One of My Books Has Been Parodied

I occasionally do searches on myself and my book titles on Google. I’m curious to see if there are any reviews or other commentary out there about them or me. Last night, when I was once again having trouble going to sleep, I googled the title of my latest book, The Bible: A Reader’s Guide. It was published by Sterling in the U.S. and New Burlington in the U.K. last November:

To my surprise, I discovered that a parody of my book cover had been created by someone and then spread among an enormous number of atheist websites (for instance, Atheist Meme Base):

I thought it was odd. If any of them had actually bothered to read my book (rather than just using the cover to create a parody), or for that matter, actually read the Bible and understood it, they wouldn’t be quite so libelous in their charges against it. But when one ignores the context and point of a text, it is easy to set up strawmen and then trash them. I was reminded of something attributed to Larry Niven, the science fiction author who has penned many books both by himself and in conjunction with Jerry Pournelle. He once got a letter from an irate reader excoriating him for believing the awful things that appeared in one of his books, basing the condemnation on the attitudes and behavior of certain characters.

Niven responded: “There is a technical, literary term for those who mistake the opinions and beliefs of characters in a novel for those of the author. The term is ‘idiot.”

The same thing very often happens to people who read the Bible. Besides suffering from a biased mindset, cherry picking and ignoring context, and generally lacking the necessary linguistic and historical background and forgetting the ordinary reading skills that they probably easily apply with anything else they read, these atheist websites also suffer from the problem afflicting Niven’s critic. They fail to reckon with the possibility that the readers of the Bible were supposed to be appalled by the horrid things that sometimes happen in the Bible. Sometimes bad guys appear and bad things happen in a book. I suspect none of them would imagine that 1984 is a how to book for dictators. They fail to reckon with the possibility that if something gives them the willies, that maybe that was the point. Perhaps if they read the Bible as they might other literature (admittedly something most fundamentalist Christians also fail to do), understand that some stories can be designed to make a point, it would make more sense to them. Frankly, the way these atheists read the Bible is incredibly naive and simple-minded.

Additionally, they tend to read the Bible as filtered through the nonsense spouted by some of the less well educated and less intelligent members of the Christian community.

Which illustrates that these particular atheist websites also fail to consider another of Niven’s dictums: “No cause is so noble that it won’t attract fuggheads.” And admittedly, Christianity has its fair share of “fuggheads,” especially given that there are so many Christians: well over two billion. I doubt if percentage-wise the number of idiots who are part of Christianity is any greater than the number of idiots in any other group, but even a small percentage of two billion is still going to be an awful lot. It doesn’t help that “fuggheads” also tend to be noisy and attention seeking. Of course, just about any human being on occasion will have one of those days when he or she just happens to behave in a fuggheaded way, even if that isn’t one’s normal practice. So the number of fuggheads probably rotates and varies a bit from day to day.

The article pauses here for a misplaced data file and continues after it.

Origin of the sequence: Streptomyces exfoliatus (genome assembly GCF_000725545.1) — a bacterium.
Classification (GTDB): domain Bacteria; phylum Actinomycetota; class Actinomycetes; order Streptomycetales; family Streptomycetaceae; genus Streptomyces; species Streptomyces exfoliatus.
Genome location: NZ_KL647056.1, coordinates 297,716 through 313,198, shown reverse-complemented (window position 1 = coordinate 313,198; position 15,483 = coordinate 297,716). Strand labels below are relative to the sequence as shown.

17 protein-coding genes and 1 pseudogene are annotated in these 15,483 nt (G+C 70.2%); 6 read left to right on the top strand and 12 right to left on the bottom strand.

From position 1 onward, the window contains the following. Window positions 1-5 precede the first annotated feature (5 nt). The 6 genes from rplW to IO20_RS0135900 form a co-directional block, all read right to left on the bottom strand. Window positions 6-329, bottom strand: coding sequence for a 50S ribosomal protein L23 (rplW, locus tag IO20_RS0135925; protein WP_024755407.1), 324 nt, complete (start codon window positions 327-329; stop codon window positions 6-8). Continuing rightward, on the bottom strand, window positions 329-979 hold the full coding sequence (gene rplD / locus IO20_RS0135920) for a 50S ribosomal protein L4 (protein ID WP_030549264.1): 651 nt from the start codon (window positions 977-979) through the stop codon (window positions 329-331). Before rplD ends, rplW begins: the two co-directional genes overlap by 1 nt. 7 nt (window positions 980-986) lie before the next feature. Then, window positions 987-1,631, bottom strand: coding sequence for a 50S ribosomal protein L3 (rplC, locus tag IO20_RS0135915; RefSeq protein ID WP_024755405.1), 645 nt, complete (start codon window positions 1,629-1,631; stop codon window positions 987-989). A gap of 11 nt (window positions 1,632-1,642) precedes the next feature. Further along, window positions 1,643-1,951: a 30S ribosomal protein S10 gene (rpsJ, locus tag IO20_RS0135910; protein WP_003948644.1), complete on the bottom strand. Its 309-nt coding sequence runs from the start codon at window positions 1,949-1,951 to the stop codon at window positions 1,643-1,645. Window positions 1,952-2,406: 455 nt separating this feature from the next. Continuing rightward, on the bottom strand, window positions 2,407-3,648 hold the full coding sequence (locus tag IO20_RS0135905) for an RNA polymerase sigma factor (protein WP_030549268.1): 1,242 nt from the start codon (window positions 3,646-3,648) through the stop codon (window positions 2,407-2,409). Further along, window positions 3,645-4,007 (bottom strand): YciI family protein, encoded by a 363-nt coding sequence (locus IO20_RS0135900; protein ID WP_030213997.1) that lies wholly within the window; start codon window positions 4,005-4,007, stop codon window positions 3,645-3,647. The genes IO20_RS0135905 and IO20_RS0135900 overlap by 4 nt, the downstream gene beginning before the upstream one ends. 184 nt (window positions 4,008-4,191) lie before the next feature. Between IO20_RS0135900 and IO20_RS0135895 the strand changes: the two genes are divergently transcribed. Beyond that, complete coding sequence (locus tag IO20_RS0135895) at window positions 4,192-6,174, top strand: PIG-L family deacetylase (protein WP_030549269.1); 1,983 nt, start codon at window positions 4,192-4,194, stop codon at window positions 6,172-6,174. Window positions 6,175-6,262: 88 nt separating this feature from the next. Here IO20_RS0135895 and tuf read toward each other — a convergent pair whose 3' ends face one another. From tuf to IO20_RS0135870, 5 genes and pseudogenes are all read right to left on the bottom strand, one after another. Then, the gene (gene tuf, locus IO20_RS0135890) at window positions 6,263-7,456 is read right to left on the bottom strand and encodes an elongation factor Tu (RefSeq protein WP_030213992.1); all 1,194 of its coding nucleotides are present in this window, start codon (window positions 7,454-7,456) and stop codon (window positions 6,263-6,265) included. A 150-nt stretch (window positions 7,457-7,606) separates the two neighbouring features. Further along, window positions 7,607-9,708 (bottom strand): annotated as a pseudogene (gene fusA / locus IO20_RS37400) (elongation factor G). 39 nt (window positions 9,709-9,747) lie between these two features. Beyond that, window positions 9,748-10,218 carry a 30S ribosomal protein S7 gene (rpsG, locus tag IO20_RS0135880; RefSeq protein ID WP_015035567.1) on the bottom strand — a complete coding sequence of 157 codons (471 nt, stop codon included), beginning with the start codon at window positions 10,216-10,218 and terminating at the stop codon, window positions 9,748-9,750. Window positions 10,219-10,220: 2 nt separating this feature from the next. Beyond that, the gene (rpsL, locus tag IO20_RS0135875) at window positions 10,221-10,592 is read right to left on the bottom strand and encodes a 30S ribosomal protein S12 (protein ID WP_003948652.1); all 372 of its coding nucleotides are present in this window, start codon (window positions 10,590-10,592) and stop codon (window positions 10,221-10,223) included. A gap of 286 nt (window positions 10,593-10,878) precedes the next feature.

If you already have a bias against Christianity, perhaps triggered by mistreatment at the hands of certain Christians, you’ll easily notice every bad choice, behavior and general stupidity perpetrated by the group you’ve learned to hate. That’s the nature of the biased mindset: it is self-confirming. If you believe all bureaucrats are evil and stupid, you’ll notice every moronic bureaucrat. The non-bureaucrats who do the same thing–you’ll not notice. And the good bureaucrats, you won’t notice them either. But every idiot bureaucrat you find will further confirm your opinion of them and generally speaking, you’ll never notice any bureaucrat who isn’t dispicable.

I was taken aback by just how hateful so many of these atheist sites are. Their bigotry is appalling. But I suspect they would not generate similar, blanket condemnations of ethnic groups, disabilities, or various sexual persuasions. Nevertheless, the attitudes, methods and ways of expressing themselves that I found on so many of the atheist sites reminds me of the racists I’ve occasionally had the misfortune of running across.

But, I refuse to believe that these hateful sites are true representations of most atheists. I’ll assume instead that most of them are not blinded by unreasoning hatred and that these particular websites merely happened to suffer from perhaps temporary fuggheadedness. As I said, everyone has days like that, where they happen to be in a bad mood or something.

In any case it’s rather interesting to be parodied and to have become a meme. Perhaps I was already more famous than I knew.

They even left my name on the modified book cover.

I wonder if this will help book sales?

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About R.P. Nettelhorst

I'm married with three daughters. I live in southern California and I'm a deacon at Quartz Hill Community Church. I spent a couple of summers while I was in college working on a kibbutz in Israel. In 2004, I was a volunteer with the Ansari X-Prize at the winning launches of SpaceShipOne. Member of Society of Biblical Literature, American Academy of Religion, and The Authors Guild
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